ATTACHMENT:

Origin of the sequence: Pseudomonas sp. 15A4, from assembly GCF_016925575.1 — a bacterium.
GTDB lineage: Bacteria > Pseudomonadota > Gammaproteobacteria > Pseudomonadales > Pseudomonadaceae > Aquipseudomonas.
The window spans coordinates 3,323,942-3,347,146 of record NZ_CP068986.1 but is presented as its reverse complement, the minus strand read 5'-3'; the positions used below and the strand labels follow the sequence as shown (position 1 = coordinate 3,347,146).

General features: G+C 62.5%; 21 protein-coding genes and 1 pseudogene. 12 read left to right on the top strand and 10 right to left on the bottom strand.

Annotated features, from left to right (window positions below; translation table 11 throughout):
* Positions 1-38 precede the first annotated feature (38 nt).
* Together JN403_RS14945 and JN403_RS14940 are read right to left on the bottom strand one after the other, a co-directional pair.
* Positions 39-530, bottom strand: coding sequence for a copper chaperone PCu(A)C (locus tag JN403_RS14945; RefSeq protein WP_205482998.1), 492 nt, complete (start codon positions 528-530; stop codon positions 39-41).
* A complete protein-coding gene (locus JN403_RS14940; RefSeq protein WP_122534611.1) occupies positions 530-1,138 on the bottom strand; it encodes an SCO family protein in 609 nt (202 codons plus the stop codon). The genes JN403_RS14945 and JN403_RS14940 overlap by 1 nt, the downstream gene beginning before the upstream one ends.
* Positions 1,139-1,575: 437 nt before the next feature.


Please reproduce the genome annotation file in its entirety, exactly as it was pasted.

Origin of the sequence: Pseudomonas sp. 15A4, from assembly GCF_016925575.1 — a bacterium.
GTDB lineage: Bacteria > Pseudomonadota > Gammaproteobacteria > Pseudomonadales > Pseudomonadaceae > Aquipseudomonas.
The window spans coordinates 3,323,942-3,347,146 of record NZ_CP068986.1 but is presented as its reverse complement, the minus strand read 5'-3'; the positions used below and the strand labels follow the sequence as shown (position 1 = coordinate 3,347,146).

General features: G+C 62.5%; 21 protein-coding genes and 1 pseudogene. 12 read left to right on the top strand and 10 right to left on the bottom strand.

Annotated features, from left to right (window positions below; translation table 11 throughout):
* Positions 1-38 precede the first annotated feature (38 nt).
* Together JN403_RS14945 and JN403_RS14940 are read right to left on the bottom strand one after the other, a co-directional pair.
* Positions 39-530, bottom strand: coding sequence for a copper chaperone PCu(A)C (locus tag JN403_RS14945; RefSeq protein WP_205482998.1), 492 nt, complete (start codon positions 528-530; stop codon positions 39-41).
* A complete protein-coding gene (locus JN403_RS14940; RefSeq protein WP_122534611.1) occupies positions 530-1,138 on the bottom strand; it encodes an SCO family protein in 609 nt (202 codons plus the stop codon). The genes JN403_RS14945 and JN403_RS14940 overlap by 1 nt, the downstream gene beginning before the upstream one ends.
* Positions 1,139-1,575: 437 nt before the next feature.